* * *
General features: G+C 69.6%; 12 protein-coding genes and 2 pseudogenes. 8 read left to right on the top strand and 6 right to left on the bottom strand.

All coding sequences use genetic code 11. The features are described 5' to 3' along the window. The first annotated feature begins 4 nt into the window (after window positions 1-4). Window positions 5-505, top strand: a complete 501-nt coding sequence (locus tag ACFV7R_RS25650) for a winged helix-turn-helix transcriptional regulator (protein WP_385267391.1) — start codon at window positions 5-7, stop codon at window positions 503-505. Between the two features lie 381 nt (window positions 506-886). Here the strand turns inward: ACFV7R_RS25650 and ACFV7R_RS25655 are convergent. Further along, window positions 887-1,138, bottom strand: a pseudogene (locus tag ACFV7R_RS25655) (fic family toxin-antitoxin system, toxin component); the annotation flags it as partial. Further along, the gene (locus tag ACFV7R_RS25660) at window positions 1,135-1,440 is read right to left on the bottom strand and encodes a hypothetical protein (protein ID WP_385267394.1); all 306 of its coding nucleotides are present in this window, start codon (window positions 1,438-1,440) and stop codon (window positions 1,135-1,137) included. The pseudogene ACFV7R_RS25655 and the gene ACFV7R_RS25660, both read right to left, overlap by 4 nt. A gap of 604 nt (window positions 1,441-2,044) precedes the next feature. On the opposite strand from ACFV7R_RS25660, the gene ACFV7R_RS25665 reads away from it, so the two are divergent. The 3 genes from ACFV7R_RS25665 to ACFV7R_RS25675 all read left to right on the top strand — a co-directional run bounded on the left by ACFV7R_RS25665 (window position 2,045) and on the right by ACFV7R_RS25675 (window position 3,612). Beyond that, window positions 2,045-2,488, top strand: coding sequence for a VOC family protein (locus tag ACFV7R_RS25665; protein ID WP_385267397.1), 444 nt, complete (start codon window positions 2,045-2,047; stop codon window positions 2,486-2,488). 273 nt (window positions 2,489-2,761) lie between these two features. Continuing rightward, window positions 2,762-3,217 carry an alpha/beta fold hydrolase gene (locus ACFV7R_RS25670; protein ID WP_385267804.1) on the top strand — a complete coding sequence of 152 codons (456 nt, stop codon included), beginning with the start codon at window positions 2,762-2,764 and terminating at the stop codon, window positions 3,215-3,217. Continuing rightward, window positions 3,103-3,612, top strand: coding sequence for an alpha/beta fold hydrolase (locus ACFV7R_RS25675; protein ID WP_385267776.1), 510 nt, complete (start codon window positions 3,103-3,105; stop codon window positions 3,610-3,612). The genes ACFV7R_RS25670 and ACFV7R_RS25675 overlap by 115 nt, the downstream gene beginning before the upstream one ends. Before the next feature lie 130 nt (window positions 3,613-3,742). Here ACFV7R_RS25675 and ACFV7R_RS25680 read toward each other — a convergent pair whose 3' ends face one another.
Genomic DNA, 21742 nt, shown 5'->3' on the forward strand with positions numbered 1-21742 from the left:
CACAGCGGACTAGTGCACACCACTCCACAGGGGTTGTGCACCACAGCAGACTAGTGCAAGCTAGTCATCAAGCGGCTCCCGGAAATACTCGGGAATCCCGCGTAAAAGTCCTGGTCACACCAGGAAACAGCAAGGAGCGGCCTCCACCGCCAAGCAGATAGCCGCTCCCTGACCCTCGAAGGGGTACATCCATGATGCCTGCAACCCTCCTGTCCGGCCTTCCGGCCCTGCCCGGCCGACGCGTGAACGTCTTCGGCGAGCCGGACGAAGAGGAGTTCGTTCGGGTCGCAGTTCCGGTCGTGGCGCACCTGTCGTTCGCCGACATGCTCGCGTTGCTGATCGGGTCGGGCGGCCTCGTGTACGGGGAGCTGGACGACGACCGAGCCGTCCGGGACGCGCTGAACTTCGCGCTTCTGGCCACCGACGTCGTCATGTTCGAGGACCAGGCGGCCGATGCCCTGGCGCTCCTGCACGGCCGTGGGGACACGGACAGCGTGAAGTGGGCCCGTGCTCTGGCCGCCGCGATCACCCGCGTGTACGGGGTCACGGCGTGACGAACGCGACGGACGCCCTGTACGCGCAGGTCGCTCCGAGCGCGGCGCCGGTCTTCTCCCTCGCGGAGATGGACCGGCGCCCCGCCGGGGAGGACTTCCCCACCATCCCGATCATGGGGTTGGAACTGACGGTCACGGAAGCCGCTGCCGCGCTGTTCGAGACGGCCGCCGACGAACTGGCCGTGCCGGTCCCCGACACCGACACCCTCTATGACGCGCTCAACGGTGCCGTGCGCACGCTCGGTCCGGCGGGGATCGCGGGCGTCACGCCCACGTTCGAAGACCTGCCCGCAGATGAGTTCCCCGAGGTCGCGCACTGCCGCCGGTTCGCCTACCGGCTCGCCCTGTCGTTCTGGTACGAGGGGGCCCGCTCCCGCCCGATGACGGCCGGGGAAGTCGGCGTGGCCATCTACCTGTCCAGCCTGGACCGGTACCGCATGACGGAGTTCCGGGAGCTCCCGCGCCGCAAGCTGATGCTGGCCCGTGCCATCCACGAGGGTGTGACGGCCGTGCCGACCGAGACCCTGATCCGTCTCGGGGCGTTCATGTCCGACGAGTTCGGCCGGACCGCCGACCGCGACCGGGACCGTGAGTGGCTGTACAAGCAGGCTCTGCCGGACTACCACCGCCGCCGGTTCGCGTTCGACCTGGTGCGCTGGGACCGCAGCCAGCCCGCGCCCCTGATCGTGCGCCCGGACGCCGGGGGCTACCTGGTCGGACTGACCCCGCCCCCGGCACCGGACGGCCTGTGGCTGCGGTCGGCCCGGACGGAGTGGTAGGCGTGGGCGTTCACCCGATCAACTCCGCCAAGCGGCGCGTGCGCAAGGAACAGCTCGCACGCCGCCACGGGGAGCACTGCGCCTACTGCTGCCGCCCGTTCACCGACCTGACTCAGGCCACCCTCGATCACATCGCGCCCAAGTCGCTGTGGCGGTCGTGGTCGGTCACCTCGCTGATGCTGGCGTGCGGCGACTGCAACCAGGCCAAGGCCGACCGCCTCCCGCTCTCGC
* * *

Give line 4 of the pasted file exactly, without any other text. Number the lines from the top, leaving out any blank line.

CACAGCGGACTAGTGCACACCACTCCACAGGGGTTGTGCACCACAGCAGACTAGTGCAAGCTAGTCATCAAGCGGCTCCCGGAAATACTCGGGAATCCCGCGTAAAAGTCCTGGTCACACCAGGAAACAGCAAGGAGCGGCCTCCACCGCCAAGCAGATAGCCGCTCCCTGACCCTCGAAGGGGTACATCCATGATGCCTGCAACCCTCCTGTCCGGCCTTCCGGCCCTGCCCGGCCGACGCGTGAACGTCTTCGGCGAGCCGGACGAAGAGGAGTTCGTTCGGGTCGCAGTTCCGGTCGTGGCGCACCTGTCGTTCGCCGACATGCTCGCGTTGCTGATCGGGTCGGGCGGCCTCGTGTACGGGGAGCTGGACGACGACCGAGCCGTCCGGGACGCGCTGAACTTCGCGCTTCTGGCCACCGACGTCGTCATGTTCGAGGACCAGGCGGCCGATGCCCTGGCGCTCCTGCACGGCCGTGGGGACACGGACAGCGTGAAGTGGGCCCGTGCTCTGGCCGCCGCGATCACCCGCGTGTACGGGGTCACGGCGTGACGAACGCGACGGACGCCCTGTACGCGCAGGTCGCTCCGAGCGCGGCGCCGGTCTTCTCCCTCGCGGAGATGGACCGGCGCCCCGCCGGGGAGGACTTCCCCACCATCCCGATCATGGGGTTGGAACTGACGGTCACGGAAGCCGCTGCCGCGCTGTTCGAGACGGCCGCCGACGAACTGGCCGTGCCGGTCCCCGACACCGACACCCTCTATGACGCGCTCAACGGTGCCGTGCGCACGCTCGGTCCGGCGGGGATCGCGGGCGTCACGCCCACGTTCGAAGACCTGCCCGCAGATGAGTTCCCCGAGGTCGCGCACTGCCGCCGGTTCGCCTACCGGCTCGCCCTGTCGTTCTGGTACGAGGGGGCCCGCTCCCGCCCGATGACGGCCGGGGAAGTCGGCGTGGCCATCTACCTGTCCAGCCTGGACCGGTACCGCATGACGGAGTTCCGGGAGCTCCCGCGCCGCAAGCTGATGCTGGCCCGTGCCATCCACGAGGGTGTGACGGCCGTGCCGACCGAGACCCTGATCCGTCTCGGGGCGTTCATGTCCGACGAGTTCGGCCGGACCGCCGACCGCGACCGGGACCGTGAGTGGCTGTACAAGCAGGCTCTGCCGGACTACCACCGCCGCCGGTTCGCGTTCGACCTGGTGCGCTGGGACCGCAGCCAGCCCGCGCCCCTGATCGTGCGCCCGGACGCCGGGGGCTACCTGGTCGGACTGACCCCGCCCCCGGCACCGGACGGCCTGTGGCTGCGGTCGGCCCGGACGGAGTGGTAGGCGTGGGCGTTCACCCGATCAACTCCGCCAAGCGGCGCGTGCGCAAGGAACAGCTCGCACGCCGCCACGGGGAGCACTGCGCCTACTGCTGCCGCCCGTTCACCGACCTGACTCAGGCCACCCTCGATCACATCGCGCCCAAGTCGCTGTGGCGGTCGTGGTCGGTCACCTCGCTGATGCTGGCGTGCGGCGACTGCAACCAGGCCAAGGCCGACCGCCTCCCGCTCTCGC